-- Matt Hendricks didn’t get a star, but he should have. An assist (a pretty feed from behind the net for Eric Fehr’s goal), four blocked shots, two hits, and a plus-1, but it was his energy on the fourth line that set the pace for the Caps.
-- John Carlson isn’t going to be a hero every night. He was on the ice for both Ottawa goals tonight. On the second – Ryan Shannon’s marker – he got caught backing off too far to allow Shannon space to get his shot off.
-- His partner, John Erskine, had a difficult night. Minus-2, three giveaways, and a blown tire that forced Neuvirth to make a save on Shannon in overtime. It’s worth noting that Carlson did good job of getting back and forcing Shannon to the outside – the only place from which he could shoot – making things easier for Neuvirth to make the save.
-- Ovechkin had the game winner, but the rest of his night did not escape notice. Bruce Boudreau: "Only Alex can play like he did and still score the OT goal and be the hero. Go ask him how he played. He’ll tell you, ‘Not too good.’”
-- You know, when referees gather at the center circle for their little secret handshake ritual before games? Once… just once, I wish they’d tell one another, “watch Ruutu for diving.” Every game, he starts something, and player brushes him, and he goes down like he was shot with an elephant rifle.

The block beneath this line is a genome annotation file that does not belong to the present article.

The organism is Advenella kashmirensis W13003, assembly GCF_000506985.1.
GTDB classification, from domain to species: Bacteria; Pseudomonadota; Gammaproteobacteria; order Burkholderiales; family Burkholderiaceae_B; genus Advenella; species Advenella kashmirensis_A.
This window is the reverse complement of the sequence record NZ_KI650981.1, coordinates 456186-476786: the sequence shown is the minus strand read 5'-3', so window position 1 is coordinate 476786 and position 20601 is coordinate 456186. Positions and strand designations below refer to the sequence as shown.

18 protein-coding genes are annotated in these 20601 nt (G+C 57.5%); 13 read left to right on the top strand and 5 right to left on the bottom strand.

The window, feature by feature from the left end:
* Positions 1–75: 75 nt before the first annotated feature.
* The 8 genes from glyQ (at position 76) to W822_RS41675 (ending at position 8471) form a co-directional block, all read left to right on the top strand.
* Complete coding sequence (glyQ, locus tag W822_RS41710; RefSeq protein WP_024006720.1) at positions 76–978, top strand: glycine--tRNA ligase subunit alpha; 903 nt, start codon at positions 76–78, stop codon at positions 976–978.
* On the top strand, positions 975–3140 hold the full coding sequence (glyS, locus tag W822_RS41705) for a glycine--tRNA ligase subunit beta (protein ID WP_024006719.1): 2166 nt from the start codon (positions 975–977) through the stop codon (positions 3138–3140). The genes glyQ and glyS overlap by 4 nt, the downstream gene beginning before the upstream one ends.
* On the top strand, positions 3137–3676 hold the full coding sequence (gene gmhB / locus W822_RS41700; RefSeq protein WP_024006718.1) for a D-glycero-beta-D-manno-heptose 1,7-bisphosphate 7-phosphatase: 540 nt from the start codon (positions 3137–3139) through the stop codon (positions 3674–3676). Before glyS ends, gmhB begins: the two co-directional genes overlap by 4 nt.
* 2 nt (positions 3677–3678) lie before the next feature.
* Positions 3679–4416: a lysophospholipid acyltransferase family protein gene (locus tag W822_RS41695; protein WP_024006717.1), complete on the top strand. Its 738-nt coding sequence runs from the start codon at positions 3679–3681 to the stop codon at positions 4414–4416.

-- Nicklas Backstrom was the only Cap to win the majority of the faceoffs he took (7-for-13).
-- Mike Green skated 31:53 tonight. That puts him at 85 minutes of ice time for the year so far. He’s been on the ice for one goal against. But he can’t play defense… right?
-- Neuvirth, three games in four nights… 27 saves on 31 shots, 31 on 33, 29 on 31. Not bad.
-- Would you have thought that Eric Fehr and Boyd Gordon would combine for seven of the Caps’ 26 shots on goal? Me neither. Three of Fehr’s shots came on the power play.
You have to give the Senators credit. They came to play, fashioning a road game that might not have been long on skill, but had hard work very much in evidence. They did not allow the Caps to free-wheel much in any on the three zones and bottled up the skill players quite a bit. That they did not get the second standings point was not a matter of effort, but one of skill – Alex Ovechkin’s. A coach is relieved…